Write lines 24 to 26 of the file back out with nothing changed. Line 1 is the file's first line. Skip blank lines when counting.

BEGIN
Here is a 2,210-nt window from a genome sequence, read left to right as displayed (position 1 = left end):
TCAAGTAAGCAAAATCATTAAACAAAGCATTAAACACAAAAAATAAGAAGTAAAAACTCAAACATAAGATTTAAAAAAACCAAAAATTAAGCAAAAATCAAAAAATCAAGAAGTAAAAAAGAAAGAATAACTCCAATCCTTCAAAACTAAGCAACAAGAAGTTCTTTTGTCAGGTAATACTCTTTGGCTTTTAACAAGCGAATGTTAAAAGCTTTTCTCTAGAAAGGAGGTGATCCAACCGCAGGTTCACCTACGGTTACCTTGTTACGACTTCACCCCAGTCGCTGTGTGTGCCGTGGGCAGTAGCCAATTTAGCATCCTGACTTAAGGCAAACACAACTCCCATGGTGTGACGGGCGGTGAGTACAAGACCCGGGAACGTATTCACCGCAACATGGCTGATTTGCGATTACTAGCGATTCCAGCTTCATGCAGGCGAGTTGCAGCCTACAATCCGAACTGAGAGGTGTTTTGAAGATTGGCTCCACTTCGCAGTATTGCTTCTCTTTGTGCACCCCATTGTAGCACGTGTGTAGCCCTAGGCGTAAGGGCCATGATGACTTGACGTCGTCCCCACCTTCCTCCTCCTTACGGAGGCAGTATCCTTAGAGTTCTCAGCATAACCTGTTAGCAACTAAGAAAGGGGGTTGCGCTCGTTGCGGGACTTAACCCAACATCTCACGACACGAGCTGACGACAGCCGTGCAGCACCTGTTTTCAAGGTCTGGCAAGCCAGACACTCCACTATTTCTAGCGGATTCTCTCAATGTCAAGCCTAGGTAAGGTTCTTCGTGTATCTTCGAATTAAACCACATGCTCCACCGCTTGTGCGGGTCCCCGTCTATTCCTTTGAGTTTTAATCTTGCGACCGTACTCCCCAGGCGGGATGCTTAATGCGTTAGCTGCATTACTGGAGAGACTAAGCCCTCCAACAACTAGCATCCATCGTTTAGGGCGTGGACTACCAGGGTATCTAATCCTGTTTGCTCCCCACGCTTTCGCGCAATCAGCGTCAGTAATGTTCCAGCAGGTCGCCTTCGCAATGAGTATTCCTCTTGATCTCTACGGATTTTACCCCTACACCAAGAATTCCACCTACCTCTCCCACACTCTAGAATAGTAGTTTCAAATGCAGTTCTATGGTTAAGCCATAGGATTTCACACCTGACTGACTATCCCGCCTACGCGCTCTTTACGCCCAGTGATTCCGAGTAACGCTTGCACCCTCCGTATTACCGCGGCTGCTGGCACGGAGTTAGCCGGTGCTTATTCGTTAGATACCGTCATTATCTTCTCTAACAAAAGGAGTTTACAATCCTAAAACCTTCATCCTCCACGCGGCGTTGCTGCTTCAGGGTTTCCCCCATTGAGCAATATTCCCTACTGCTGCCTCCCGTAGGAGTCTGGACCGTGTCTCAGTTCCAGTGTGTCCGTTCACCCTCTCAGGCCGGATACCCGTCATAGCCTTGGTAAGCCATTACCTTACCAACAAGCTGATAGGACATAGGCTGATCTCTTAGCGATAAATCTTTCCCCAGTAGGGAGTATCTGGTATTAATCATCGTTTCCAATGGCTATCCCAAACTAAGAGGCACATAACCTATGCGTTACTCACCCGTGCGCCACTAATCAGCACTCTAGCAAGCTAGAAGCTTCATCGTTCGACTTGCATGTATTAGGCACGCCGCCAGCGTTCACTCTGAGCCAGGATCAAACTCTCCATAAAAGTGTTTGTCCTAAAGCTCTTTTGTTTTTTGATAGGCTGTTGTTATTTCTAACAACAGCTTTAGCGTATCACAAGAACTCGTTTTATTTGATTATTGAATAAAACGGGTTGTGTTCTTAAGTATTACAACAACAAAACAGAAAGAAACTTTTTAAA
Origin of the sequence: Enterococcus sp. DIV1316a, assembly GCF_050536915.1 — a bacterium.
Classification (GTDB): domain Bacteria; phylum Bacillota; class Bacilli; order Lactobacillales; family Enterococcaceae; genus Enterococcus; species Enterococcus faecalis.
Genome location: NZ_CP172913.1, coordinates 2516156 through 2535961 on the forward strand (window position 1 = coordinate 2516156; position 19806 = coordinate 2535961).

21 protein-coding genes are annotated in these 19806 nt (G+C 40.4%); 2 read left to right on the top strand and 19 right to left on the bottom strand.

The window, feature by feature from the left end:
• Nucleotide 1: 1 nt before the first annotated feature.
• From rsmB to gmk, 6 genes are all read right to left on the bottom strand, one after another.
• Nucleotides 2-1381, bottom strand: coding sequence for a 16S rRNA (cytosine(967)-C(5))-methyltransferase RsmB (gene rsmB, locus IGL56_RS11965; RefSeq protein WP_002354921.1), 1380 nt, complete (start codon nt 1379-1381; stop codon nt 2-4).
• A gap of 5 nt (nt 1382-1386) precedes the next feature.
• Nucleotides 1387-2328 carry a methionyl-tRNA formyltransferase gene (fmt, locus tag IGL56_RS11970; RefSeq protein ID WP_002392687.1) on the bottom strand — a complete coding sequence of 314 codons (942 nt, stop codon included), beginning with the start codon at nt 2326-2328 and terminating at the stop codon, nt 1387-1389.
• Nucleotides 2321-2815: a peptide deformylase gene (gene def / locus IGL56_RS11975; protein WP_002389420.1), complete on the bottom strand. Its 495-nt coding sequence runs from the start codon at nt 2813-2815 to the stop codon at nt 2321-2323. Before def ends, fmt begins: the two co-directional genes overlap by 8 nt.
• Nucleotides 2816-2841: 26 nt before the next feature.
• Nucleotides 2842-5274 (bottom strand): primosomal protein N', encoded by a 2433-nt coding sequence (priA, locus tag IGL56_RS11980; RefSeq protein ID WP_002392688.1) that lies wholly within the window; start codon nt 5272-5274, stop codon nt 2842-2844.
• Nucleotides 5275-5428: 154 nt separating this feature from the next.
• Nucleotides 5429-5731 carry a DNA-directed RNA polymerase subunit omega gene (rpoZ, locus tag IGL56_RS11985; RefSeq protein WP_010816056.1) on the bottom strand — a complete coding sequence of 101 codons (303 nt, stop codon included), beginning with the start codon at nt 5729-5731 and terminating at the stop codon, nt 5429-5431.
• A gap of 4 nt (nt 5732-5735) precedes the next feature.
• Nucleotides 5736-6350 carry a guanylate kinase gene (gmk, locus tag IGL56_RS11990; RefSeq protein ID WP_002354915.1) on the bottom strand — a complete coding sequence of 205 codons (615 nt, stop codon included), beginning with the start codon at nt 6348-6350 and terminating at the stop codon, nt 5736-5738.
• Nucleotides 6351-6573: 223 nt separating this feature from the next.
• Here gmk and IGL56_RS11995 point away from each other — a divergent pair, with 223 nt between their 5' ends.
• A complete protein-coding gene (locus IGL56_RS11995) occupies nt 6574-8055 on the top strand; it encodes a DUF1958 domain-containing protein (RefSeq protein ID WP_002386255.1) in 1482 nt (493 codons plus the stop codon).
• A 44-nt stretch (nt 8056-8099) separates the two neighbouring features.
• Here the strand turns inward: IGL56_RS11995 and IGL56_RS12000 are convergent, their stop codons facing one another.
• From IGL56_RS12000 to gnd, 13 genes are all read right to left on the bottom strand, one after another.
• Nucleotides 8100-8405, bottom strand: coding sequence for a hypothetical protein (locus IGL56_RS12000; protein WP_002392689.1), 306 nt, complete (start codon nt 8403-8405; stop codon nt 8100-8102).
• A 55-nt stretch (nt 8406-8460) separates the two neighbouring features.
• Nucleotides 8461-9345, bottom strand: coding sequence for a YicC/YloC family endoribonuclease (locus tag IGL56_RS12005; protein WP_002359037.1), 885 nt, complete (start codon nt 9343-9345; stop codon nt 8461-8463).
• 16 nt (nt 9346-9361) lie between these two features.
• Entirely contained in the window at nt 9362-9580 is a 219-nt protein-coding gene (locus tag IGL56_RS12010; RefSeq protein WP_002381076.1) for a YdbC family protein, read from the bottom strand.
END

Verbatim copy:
• Here the strand turns inward: IGL56_RS11995 and IGL56_RS12000 are convergent, their stop codons facing one another.
• From IGL56_RS12000 to gnd, 13 genes are all read right to left on the bottom strand, one after another.
• Nucleotides 8100-8405, bottom strand: coding sequence for a hypothetical protein (locus IGL56_RS12000; protein WP_002392689.1), 306 nt, complete (start codon nt 8403-8405; stop codon nt 8100-8102).